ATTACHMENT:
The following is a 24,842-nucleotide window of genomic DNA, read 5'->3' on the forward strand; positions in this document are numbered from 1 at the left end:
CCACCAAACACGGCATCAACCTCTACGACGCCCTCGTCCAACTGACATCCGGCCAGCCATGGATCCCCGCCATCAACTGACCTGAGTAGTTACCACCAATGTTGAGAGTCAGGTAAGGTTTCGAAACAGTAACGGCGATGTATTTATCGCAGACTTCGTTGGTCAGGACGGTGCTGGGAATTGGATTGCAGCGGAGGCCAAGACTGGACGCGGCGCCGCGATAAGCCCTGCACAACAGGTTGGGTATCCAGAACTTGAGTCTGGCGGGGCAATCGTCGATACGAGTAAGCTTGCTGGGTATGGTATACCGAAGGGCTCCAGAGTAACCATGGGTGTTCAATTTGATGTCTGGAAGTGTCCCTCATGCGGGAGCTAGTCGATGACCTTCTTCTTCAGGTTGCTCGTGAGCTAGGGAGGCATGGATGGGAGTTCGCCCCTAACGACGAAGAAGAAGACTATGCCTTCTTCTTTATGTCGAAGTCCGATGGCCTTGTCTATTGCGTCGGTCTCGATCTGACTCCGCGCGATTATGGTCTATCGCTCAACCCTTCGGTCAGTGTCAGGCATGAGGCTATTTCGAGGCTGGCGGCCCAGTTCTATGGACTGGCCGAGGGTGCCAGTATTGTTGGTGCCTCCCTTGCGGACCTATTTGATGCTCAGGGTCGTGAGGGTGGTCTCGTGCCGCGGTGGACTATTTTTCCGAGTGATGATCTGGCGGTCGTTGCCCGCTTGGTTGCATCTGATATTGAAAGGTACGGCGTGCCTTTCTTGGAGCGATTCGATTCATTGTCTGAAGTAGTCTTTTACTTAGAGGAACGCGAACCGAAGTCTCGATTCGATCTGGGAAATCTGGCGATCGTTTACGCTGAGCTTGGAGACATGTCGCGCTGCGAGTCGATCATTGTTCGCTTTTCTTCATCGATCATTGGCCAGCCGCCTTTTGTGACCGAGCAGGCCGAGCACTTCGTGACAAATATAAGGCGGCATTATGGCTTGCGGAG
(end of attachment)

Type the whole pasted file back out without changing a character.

The following is a 24,842-nucleotide window of genomic DNA, read 5'->3' on the forward strand; positions in this document are numbered from 1 at the left end:
CCACCAAACACGGCATCAACCTCTACGACGCCCTCGTCCAACTGACATCCGGCCAGCCATGGATCCCCGCCATCAACTGACCTGAGTAGTTACCACCAATGTTGAGAGTCAGGTAAGGTTTCGAAACAGTAACGGCGATGTATTTATCGCAGACTTCGTTGGTCAGGACGGTGCTGGGAATTGGATTGCAGCGGAGGCCAAGACTGGACGCGGCGCCGCGATAAGCCCTGCACAACAGGTTGGGTATCCAGAACTTGAGTCTGGCGGGGCAATCGTCGATACGAGTAAGCTTGCTGGGTATGGTATACCGAAGGGCTCCAGAGTAACCATGGGTGTTCAATTTGATGTCTGGAAGTGTCCCTCATGCGGGAGCTAGTCGATGACCTTCTTCTTCAGGTTGCTCGTGAGCTAGGGAGGCATGGATGGGAGTTCGCCCCTAACGACGAAGAAGAAGACTATGCCTTCTTCTTTATGTCGAAGTCCGATGGCCTTGTCTATTGCGTCGGTCTCGATCTGACTCCGCGCGATTATGGTCTATCGCTCAACCCTTCGGTCAGTGTCAGGCATGAGGCTATTTCGAGGCTGGCGGCCCAGTTCTATGGACTGGCCGAGGGTGCCAGTATTGTTGGTGCCTCCCTTGCGGACCTATTTGATGCTCAGGGTCGTGAGGGTGGTCTCGTGCCGCGGTGGACTATTTTTCCGAGTGATGATCTGGCGGTCGTTGCCCGCTTGGTTGCATCTGATATTGAAAGGTACGGCGTGCCTTTCTTGGAGCGATTCGATTCATTGTCTGAAGTAGTCTTTTACTTAGAGGAACGCGAACCGAAGTCTCGATTCGATCTGGGAAATCTGGCGATCGTTTACGCTGAGCTTGGAGACATGTCGCGCTGCGAGTCGATCATTGTTCGCTTTTCTTCATCGATCATTGGCCAGCCGCCTTTTGTGACCGAGCAGGCCGAGCACTTCGTGACAAATATAAGGCGGCATTATGGCTTGCGGAG